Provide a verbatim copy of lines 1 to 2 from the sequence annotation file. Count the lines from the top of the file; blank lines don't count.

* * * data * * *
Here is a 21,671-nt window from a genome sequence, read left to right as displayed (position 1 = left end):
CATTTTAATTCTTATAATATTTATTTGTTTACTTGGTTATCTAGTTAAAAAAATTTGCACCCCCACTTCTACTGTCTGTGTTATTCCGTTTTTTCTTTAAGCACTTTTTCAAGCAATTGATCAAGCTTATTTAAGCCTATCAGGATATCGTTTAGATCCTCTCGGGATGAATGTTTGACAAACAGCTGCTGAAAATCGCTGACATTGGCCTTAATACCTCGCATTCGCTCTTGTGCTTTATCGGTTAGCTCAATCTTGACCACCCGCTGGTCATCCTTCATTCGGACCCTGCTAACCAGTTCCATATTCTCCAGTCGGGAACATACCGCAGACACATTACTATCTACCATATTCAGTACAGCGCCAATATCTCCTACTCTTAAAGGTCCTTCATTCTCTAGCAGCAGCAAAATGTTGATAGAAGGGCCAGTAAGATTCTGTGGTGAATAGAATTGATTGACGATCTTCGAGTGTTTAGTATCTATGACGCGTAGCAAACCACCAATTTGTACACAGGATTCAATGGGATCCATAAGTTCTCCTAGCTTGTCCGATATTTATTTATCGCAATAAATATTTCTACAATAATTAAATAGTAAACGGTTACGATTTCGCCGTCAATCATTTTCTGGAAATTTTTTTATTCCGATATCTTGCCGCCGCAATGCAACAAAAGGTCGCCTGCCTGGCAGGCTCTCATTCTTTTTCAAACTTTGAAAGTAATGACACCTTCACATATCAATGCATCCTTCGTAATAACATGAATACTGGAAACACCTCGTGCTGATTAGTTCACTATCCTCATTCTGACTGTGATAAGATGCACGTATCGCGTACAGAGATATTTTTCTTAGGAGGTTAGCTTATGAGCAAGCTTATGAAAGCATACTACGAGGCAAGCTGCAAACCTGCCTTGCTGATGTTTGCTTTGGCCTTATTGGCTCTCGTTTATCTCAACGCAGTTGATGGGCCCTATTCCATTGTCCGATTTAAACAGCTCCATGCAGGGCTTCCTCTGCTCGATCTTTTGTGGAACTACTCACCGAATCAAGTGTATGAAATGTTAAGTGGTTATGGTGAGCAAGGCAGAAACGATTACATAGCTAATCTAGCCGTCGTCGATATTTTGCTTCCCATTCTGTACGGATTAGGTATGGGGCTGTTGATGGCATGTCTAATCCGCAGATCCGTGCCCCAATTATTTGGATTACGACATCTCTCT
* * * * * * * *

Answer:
Here is a 21,671-nt window from a genome sequence, read left to right as displayed (position 1 = left end):
CATTTTAATTCTTATAATATTTATTTGTTTACTTGGTTATCTAGTTAAAAAAATTTGCACCCCCACTTCTACTGTCTGTGTTATTCCGTTTTTTCTTTAAGCACTTTTTCAAGCAATTGATCAAGCTTATTTAAGCCTATCAGGATATCGTTTAGATCCTCTCGGGATGAATGTTTGACAAACAGCTGCTGAAAATCGCTGACATTGGCCTTAATACCTCGCATTCGCTCTTGTGCTTTATCGGTTAGCTCAATCTTGACCACCCGCTGGTCATCCTTCATTCGGACCCTGCTAACCAGTTCCATATTCTCCAGTCGGGAACATACCGCAGACACATTACTATCTACCATATTCAGTACAGCGCCAATATCTCCTACTCTTAAAGGTCCTTCATTCTCTAGCAGCAGCAAAATGTTGATAGAAGGGCCAGTAAGATTCTGTGGTGAATAGAATTGATTGACGATCTTCGAGTGTTTAGTATCTATGACGCGTAGCAAACCACCAATTTGTACACAGGATTCAATGGGATCCATAAGTTCTCCTAGCTTGTCCGATATTTATTTATCGCAATAAATATTTCTACAATAATTAAATAGTAAACGGTTACGATTTCGCCGTCAATCATTTTCTGGAAATTTTTTTATTCCGATATCTTGCCGCCGCAATGCAACAAAAGGTCGCCTGCCTGGCAGGCTCTCATTCTTTTTCAAACTTTGAAAGTAATGACACCTTCACATATCAATGCATCCTTCGTAATAACATGAATACTGGAAACACCTCGTGCTGATTAGTTCACTATCCTCATTCTGACTGTGATAAGATGCACGTATCGCGTACAGAGATATTTTTCTTAGGAGGTTAGCTTATGAGCAAGCTTATGAAAGCATACTACGAGGCAAGCTGCAAACCTGCCTTGCTGATGTTTGCTTTGGCCTTATTGGCTCTCGTTTATCTCAACGCAGTTGATGGGCCCTATTCCATTGTCCGATTTAAACAGCTCCATGCAGGGCTTCCTCTGCTCGATCTTTTGTGGAACTACTCACCGAATCAAGTGTATGAAATGTTAAGTGGTTATGGTGAGCAAGGCAGAAACGATTACATAGCTAATCTAGCCGTCGTCGATATTTTGCTTCCCATTCTGTACGGATTAGGTATGGGGCTGTTGATGGCATGTCTAATCCGCAGATCCGTGCCCCAATTATTTGGATTACGACATCTCTCT